First of all the best answer anyone can/should give is to contact an attorney that specializes in real estate.
But since you asked here in this forum there are several answers to your question:
- if your contract is the standard AAR contract with no other addendum or language added or subtracted from then these answers may address your concern.
-buyers typically have a 10 day inspection period in which they can get the home inspected for any potential issues. During this time the buyer (only the buyer) can terminate the contract without putting the earnest money at risk.
-if the property resides in an HOA the buyer has 5 days from receipt to review the CCRs and financials. During this time the buyer may cancel without putting the earnest money at risk.
-if the home post inspection turns up something that is material to the buyer and the buyer requests repairs or financial compensation and the terms cannot be agreed upon then the buyer may cancel without putting the earnest money at risk.
-if the buyer can no longer qualify for a loan and is shown by the lender with an LSU and if the contract is contingent upon lender qualification then the buyer may be able to cancel without putting earnest money at risk.
-if all of these conditions have expired and been met and the buyer decides to cancel the contract, the earnest money may be forfeited and can be sued for any liable damages that may have been incurred by the seller. Also, if the buyer was represented by a Realtor and they have a buyer broker agreement, this agreement also may have language that stipulates the buyer may have to pay if a deal is cancelled under abnormal conditions.
-so not only is the earnest money at risk, but there is also potential for a lawsuit by the seller and potential law suit from the buyer's agent.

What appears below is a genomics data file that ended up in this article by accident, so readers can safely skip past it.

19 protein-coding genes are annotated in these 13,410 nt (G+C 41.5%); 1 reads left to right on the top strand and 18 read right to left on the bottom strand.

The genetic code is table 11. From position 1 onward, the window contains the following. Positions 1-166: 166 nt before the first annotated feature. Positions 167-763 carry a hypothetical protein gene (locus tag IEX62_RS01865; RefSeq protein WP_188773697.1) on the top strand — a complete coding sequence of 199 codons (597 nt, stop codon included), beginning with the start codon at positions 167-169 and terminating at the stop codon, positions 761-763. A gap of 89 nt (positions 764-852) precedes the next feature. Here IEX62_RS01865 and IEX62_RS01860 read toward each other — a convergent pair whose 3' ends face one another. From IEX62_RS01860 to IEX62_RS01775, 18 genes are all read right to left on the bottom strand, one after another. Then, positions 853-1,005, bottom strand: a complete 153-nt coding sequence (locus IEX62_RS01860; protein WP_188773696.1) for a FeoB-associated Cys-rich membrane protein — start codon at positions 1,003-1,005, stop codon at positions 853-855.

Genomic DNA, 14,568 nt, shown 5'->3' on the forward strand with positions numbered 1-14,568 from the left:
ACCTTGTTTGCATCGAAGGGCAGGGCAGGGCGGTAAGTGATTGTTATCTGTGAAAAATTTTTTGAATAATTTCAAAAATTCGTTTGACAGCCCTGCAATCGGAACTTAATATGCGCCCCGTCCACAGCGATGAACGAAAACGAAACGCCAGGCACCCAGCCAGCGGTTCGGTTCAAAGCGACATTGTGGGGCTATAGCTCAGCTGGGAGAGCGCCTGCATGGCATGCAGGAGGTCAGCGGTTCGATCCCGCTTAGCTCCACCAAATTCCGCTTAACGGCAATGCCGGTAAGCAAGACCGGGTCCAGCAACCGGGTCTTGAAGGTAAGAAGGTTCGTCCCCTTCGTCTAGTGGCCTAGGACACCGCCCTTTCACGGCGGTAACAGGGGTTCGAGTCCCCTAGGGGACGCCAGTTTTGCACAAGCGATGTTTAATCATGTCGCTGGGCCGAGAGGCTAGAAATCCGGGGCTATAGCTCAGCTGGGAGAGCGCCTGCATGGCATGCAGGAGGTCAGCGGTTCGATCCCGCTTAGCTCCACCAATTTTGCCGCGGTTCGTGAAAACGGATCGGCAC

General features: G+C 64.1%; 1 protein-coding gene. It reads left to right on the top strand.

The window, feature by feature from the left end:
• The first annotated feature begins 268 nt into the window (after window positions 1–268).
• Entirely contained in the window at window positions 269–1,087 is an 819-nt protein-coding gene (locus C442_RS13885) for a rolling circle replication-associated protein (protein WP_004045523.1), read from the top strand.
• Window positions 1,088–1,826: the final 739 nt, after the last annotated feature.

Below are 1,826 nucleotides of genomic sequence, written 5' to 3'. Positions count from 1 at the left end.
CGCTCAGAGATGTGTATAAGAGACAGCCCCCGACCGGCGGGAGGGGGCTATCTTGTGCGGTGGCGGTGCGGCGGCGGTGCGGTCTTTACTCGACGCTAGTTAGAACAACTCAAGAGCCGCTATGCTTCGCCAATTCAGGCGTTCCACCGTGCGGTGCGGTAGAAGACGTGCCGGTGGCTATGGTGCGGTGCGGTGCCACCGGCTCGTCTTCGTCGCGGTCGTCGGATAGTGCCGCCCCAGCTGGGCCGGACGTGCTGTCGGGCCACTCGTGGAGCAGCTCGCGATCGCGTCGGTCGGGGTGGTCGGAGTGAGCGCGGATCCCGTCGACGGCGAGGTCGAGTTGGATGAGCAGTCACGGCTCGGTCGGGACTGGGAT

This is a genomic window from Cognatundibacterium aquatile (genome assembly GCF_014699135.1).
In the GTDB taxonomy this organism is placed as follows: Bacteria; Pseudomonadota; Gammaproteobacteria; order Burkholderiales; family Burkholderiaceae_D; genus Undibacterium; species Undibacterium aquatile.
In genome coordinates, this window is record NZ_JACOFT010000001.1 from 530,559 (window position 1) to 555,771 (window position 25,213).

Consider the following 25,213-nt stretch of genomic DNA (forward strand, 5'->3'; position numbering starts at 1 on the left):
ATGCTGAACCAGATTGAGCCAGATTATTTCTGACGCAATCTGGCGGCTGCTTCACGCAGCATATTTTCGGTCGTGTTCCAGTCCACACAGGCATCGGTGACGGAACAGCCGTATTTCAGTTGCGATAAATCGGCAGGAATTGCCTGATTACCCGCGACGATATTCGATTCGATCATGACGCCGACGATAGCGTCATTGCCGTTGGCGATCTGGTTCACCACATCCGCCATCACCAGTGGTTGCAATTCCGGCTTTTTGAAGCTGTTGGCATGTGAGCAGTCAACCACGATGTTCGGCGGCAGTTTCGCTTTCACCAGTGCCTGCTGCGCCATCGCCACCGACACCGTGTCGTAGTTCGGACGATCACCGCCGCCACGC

-buying a home is not like buying a car. it should be a decision taken very seriously and with forethought on if you can perform on the contract or not. Life does happen and sometimes life will throw us a curve ball but unfortunately when buying a home not everyone has to be empathetic to the situation.
If you are a seller, your options are very limited and you can only cancel if the buyer breaches the contract and does not correct the breach after a 3-day cure notice.
If you are the buyer, you have a few ways where you can cancel and get your earnest money back. I'll be more than happy to help you if you cal, email, or text me with the very specifics of your case.
Please don't hesitate to call/text me at 1-602-326-3552, or reply to this email with any questions or comments.
Moe Hegazy, Realtor
Cell: (602) 326-3552
Fax: (623) 242-1040
My first question would be...are you the buyer or the seller? If you are the buyer, you will lose your earnest money deposit and the sellers could bring suit against you for breach of contract; read the contract very carefully to see if there any provisions in it as such.
If you are the seller and are asking as if you are going to allow the property go into foreclosure, again proceed with caution.
In AZ a Trustee cannot initiate a foreclosure unless the payments are behind 90 days or more; with that being said you should most definitely speak with a real estate attorney to know if the buyer can file suit against you for breach of contract.
Hope this helps.
Envoy Mortgage, Ltd.
NMLS# 947738 / AZ# 0921717
You can also contact a real estate attorney to have them review your contract and status of the transaction.
Some title companies retain an attorney on staff to review these kinds of situations and can advise you as to what they would do with the earnest money.
Good luck to you. If you need a name of a real estate lawyer, give me a call and I can help you out.
Brooke C. Martin
Designated Broker, Exit Realty Dynamics
Unfortunately, you very likely only risk the lose of the money you have placed in escrow. Everyone else will need to eat their loses.
It is possible there are better alternatives to 'walk away' that place you at little risk.
But who know! Buyers gone rogue can get themselves in a mess.
This is a question you need to direct towards your agent, not strangers on the internet.
Best of success,
Annette Lawrence, Broker/Associate
Remax Realtec Group
Palm Harbor, FL
Keller Williams Realty